“Don’t say anything to her,” said Pekarsky, “but simply take a separate flat for her, that’s all.”
“That’s easy to say.”
There was a brief silence.
“But she is charming,” said Kukushkin. “She is exquisite. Such women imagine that they will be in love for ever, and abandon themselves with tragic intensity.”
“But one must keep a head on one’s shoulders,” said Orlov; “one must be reasonable. All experience gained from everyday life and handed down in innumerable novels and plays, uniformly confirms the fact that adultery and cohabitation of any sort between decent people never lasts longer than two or at most three years, however great the love may have been at the beginning. That she ought to know. And so all this business of moving, of saucepans, hopes of eternal love and harmony, are nothing but a desire to delude herself and me. She is charming and exquisite—who denies it? But she has turned my life upside down; what I have regarded as trivial and nonsensical till now she has forced me to raise to the level of a serious problem; I serve an idol whom I have never looked upon as God. She is charming—exquisite, but for some reason now when I am going home, I feel uneasy, as though I expected to meet with something inconvenient at home, such as workmen pulling the stove to pieces and blocking up the place with heaps of bricks. In fact, I am no longer giving up to love a sous, but part of my peace of mind and my nerves. And that’s bad.”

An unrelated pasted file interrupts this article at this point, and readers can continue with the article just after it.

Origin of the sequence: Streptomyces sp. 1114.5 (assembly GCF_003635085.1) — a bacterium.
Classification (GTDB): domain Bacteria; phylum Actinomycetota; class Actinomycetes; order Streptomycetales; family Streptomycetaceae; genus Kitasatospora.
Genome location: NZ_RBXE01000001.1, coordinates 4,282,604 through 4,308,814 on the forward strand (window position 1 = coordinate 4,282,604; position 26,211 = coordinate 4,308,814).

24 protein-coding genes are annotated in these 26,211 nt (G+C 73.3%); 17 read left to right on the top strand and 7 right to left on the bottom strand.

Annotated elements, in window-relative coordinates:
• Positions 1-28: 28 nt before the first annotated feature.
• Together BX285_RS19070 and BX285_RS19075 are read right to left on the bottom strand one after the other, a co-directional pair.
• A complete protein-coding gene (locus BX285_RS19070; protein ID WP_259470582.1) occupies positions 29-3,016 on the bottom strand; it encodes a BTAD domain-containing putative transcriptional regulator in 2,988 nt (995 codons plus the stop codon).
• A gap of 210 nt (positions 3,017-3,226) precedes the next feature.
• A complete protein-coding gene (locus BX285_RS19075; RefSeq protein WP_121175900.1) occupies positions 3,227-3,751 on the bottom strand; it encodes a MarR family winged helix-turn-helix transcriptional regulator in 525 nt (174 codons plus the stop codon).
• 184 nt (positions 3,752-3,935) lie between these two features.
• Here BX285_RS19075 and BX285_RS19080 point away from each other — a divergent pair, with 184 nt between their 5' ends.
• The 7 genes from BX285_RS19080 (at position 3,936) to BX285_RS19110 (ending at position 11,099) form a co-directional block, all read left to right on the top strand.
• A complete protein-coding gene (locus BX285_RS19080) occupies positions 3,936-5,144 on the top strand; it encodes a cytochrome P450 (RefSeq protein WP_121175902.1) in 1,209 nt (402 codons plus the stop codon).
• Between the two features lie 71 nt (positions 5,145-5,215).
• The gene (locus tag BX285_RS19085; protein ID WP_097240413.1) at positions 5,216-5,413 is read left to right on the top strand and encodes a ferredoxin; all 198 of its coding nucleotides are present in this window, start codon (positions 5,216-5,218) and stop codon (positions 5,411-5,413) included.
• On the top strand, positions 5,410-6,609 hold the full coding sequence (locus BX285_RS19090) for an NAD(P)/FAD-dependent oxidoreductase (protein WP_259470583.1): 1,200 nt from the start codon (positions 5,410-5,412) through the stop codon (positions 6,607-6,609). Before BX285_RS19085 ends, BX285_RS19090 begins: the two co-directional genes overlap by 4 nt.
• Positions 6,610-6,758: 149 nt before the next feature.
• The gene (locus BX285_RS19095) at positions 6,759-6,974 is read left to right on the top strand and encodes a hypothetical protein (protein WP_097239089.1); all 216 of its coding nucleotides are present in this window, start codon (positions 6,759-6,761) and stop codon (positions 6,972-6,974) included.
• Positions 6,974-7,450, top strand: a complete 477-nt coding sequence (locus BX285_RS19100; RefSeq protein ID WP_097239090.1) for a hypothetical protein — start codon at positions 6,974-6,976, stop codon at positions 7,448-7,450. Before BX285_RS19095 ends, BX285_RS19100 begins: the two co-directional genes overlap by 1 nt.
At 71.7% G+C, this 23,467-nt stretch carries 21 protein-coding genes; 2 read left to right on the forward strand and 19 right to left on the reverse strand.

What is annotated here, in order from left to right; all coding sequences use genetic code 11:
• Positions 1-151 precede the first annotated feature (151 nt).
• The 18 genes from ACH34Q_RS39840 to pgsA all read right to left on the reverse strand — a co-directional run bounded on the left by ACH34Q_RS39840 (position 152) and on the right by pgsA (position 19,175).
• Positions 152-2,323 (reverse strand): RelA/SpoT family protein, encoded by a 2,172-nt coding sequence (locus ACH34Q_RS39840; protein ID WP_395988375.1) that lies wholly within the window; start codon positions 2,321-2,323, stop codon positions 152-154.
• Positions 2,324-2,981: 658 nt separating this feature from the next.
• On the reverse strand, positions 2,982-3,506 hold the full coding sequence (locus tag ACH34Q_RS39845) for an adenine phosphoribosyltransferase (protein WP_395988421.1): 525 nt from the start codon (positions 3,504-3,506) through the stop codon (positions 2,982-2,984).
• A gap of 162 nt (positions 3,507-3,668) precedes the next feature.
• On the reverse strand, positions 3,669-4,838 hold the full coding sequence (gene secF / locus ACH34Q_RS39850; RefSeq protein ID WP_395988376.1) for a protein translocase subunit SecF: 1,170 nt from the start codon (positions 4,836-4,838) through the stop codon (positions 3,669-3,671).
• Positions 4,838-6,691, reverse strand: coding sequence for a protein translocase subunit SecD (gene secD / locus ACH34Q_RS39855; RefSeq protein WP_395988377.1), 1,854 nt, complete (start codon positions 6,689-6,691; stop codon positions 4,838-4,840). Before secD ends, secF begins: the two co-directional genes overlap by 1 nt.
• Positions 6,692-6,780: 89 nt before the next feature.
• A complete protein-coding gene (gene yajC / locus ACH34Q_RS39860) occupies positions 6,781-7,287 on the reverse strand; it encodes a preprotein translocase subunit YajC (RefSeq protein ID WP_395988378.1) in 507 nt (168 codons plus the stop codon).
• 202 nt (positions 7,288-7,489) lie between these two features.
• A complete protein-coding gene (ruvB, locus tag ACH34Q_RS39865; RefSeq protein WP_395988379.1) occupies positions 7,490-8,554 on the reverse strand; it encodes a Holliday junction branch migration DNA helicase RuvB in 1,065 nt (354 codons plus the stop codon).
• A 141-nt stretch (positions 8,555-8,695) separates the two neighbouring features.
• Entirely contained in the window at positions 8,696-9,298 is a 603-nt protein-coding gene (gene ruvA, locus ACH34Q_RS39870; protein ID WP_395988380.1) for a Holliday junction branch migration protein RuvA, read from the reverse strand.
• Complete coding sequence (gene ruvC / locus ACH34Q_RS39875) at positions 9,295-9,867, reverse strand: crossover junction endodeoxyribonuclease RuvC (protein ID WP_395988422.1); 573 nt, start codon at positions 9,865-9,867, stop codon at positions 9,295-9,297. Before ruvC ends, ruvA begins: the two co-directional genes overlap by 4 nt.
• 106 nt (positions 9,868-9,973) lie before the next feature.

“And she doesn’t hear this villain!” sighed Kukushkin. “My dear sir,” he said theatrically, “I will relieve you from the burdensome obligation to love that adorable creature! I will wrest Zinaida Fyodorovna from you!”
“You may . . .” said Orlov carelessly.
For half a minute Kukushkin laughed a shrill little laugh, shaking all over, then he said:
“Look out; I am in earnest! Don’t you play the Othello afterwards!”
They all began talking of Kukushkin’s indefatigable energy in love affairs, how irresistible he was to women, and what a danger he was to husbands; and how the devil would roast him in the other world for his immorality in this. He screwed up his eyes and remained silent, and when the names of ladies of their acquaintance were mentioned, he held up his little finger—as though to say they mustn’t give away other people’s secrets.
Orlov suddenly looked at his watch.
His friends understood, and began to take their leave. I remember that Gruzin, who was a little drunk, was wearisomely long in getting off. He put on his coat, which was cut like children’s coats in poor families, pulled up the collar, and began telling some long-winded story; then, seeing he was not listened to, he flung the rug that smelt of the nursery over one shoulder, and with a guilty and imploring face begged me to find his hat.
“George, my angel,” he said tenderly. “Do as I ask you, dear boy; come out of town with us!”